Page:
In 2009, in the middle of the financial and economic crisis, Europe was awakened by the fact that it was losing industrial significance to emerging economies. To counteract, the European Commission launched the concept of Key Enabling Technologies (KETs), new technologies that should result in the reindustrialization of the Old Continent, stimulate competitiveness and generate jobs, growth and wealth in the economy. Six technologies were selected and among emerging technologies such as nanotechnology and micro-electronics, biotechnology was put forward as a cutting edge technology.
The Death Valley
In the framework of the KET assessment study, executed by a high-level expert group, the EC investigated what was hampering the implementation of industrial biotechnology in sectors such as the energy, chemical and food-industry. One of the main observations in that report: The Death Valley, i.e. the phase where many prototype processes or products fail when going from research level to market entry and the lack of public funding for scale-up and demonstration activities to avoid this Death Valley. Compared to the other two economic superpowers in the world, the USA and China, Europe was supporting hardly any scale-up and demonstration activities (figure 1).
With the results of the assessment report in hand, the EC took action. Several new funding instruments were created, e.g.:
- Horizon2020, which in comparison to its predecessor FP7, in general will focus more on the collaboration between academia and industry;
- within Horizon, the special Public Private Partnerships BBI (Bio-Based Industry) and SPIRE (Sustainable Process Industry through Resource and Energy efficiency) with financial support for pilot and demonstration activities;
- also within Horizon, the SME instrument, a program to support small and medium-sized enterprises to get their developments faster to the market.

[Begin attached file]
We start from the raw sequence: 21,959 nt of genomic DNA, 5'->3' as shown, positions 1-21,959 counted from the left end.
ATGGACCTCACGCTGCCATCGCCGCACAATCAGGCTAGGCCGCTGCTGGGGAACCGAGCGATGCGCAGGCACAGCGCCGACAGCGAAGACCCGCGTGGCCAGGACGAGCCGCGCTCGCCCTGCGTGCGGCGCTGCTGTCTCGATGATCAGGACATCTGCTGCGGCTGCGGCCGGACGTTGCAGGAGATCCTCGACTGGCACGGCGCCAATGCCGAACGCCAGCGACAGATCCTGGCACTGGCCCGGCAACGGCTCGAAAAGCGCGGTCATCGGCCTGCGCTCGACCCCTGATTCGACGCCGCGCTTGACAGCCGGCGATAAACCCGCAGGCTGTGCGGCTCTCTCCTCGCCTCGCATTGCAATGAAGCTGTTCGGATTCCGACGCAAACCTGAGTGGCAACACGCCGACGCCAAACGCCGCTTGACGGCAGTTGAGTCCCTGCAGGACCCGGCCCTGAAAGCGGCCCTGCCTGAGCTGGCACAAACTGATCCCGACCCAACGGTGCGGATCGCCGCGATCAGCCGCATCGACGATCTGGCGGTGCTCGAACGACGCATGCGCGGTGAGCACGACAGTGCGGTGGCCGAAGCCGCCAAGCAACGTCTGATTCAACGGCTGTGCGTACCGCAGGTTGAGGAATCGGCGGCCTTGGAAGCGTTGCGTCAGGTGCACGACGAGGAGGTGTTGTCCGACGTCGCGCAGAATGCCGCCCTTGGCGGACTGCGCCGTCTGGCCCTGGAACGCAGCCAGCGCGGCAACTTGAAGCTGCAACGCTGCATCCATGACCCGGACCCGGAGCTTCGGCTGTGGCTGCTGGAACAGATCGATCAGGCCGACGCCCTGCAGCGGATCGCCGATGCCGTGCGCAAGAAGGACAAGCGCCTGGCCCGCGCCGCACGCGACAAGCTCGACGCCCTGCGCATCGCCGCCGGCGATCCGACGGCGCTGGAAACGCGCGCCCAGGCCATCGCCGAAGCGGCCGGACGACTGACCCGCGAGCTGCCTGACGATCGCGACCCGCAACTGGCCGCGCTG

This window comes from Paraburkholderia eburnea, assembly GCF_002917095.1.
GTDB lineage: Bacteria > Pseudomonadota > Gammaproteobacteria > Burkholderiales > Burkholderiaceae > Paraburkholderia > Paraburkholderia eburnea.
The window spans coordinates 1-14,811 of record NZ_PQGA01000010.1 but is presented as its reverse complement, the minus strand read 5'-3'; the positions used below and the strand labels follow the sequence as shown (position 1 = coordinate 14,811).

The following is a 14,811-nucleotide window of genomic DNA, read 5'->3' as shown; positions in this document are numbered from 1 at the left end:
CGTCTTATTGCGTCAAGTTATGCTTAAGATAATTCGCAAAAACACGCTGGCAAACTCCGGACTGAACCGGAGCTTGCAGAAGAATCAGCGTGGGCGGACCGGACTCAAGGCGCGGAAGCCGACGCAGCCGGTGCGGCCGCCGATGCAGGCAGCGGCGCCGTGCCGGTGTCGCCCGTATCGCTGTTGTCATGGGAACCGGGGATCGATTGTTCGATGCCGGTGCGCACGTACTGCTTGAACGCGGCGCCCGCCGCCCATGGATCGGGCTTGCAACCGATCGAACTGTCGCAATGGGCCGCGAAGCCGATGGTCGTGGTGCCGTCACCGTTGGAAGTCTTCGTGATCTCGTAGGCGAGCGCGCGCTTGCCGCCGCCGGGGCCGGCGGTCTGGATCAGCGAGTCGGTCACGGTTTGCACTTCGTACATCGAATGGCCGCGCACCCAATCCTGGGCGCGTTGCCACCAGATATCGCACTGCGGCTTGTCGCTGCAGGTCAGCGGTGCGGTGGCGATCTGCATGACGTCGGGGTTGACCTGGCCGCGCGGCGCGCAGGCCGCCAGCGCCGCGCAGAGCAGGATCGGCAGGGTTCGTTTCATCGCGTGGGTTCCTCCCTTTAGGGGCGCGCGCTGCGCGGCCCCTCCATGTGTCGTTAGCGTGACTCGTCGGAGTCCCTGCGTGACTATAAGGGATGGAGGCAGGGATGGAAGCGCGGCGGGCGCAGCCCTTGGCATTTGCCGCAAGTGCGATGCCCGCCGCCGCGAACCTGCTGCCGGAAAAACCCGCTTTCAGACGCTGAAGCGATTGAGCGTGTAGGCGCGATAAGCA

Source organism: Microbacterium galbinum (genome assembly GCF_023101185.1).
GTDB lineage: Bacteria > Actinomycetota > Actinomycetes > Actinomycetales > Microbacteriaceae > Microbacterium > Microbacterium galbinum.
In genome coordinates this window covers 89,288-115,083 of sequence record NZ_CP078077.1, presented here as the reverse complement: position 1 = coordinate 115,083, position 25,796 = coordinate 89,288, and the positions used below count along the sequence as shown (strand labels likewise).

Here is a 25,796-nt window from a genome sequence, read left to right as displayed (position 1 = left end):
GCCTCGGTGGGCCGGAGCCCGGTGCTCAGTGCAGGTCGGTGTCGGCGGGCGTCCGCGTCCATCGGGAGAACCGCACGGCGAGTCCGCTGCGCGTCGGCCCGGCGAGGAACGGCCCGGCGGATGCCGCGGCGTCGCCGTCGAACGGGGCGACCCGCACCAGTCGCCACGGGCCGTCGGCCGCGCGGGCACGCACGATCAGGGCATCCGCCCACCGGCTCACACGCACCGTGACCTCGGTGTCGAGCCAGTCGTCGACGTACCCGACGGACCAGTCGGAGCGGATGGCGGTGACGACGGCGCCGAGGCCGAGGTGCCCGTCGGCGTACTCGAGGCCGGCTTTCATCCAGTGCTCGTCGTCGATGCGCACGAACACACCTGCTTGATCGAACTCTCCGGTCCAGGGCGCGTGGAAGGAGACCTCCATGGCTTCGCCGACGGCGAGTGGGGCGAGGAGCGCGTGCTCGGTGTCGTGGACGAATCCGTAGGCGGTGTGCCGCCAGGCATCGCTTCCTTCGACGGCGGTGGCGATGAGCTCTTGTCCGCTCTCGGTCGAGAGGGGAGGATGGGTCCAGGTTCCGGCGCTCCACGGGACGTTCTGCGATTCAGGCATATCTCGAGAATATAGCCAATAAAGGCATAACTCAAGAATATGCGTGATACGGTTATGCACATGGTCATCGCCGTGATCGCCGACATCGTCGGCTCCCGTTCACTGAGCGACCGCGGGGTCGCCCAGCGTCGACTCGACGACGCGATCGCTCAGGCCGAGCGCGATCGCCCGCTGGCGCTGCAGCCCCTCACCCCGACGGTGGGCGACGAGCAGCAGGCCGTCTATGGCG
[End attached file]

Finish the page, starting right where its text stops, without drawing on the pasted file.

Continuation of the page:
Hence, so far, so good, the financial support from the EC for pilot and demo activities is available. What else is hampering industrial biotechnology and more in general the bio-based economy to take off? Well, although SMEs and large companies can obtain financial support to scale-up their processes, for many of these companies and especially for SMEs, piloting is not the core of their activities. SMEs typically do not have the infrastructure to accommodate pilot lines, nor have the skilled personnel to run the tests. To obtain faster learning curves and shorter time to market, these activities are better outsourced. To allow this outsourcing, the necessary pilot infrastructure should be readily available, and companies should have easy access, without conflicts of interest with the organization or company that is running the pilot plant. Furthermore, the infrastructure available should be diverse and comprehensive, to allow the scale-up of a wide range of processes; finally, the pilot plant organization should have a critical mass of people to cover the many aspects of the bio-based economy.
At BBEPP Celtic Renewables will test its process to turn whisky by-products into biofuel
Celtic Renewables, a spin-out company from the Biofuel Research Centre at Edinburgh Napier University, signed last June an agreement with Bio Base Europe Pilot Plant to undergo next stage testing of its process to turn whisky by-products into biofuel that can power current vehicles. The partnership, which will allow the company to develop its technology at BBEPP, has been made possible by second round funding worth €1.5 million, including more than €1million from the UK Government, to help meet its ambition of growing a new €125 million-a-year industry in the UK.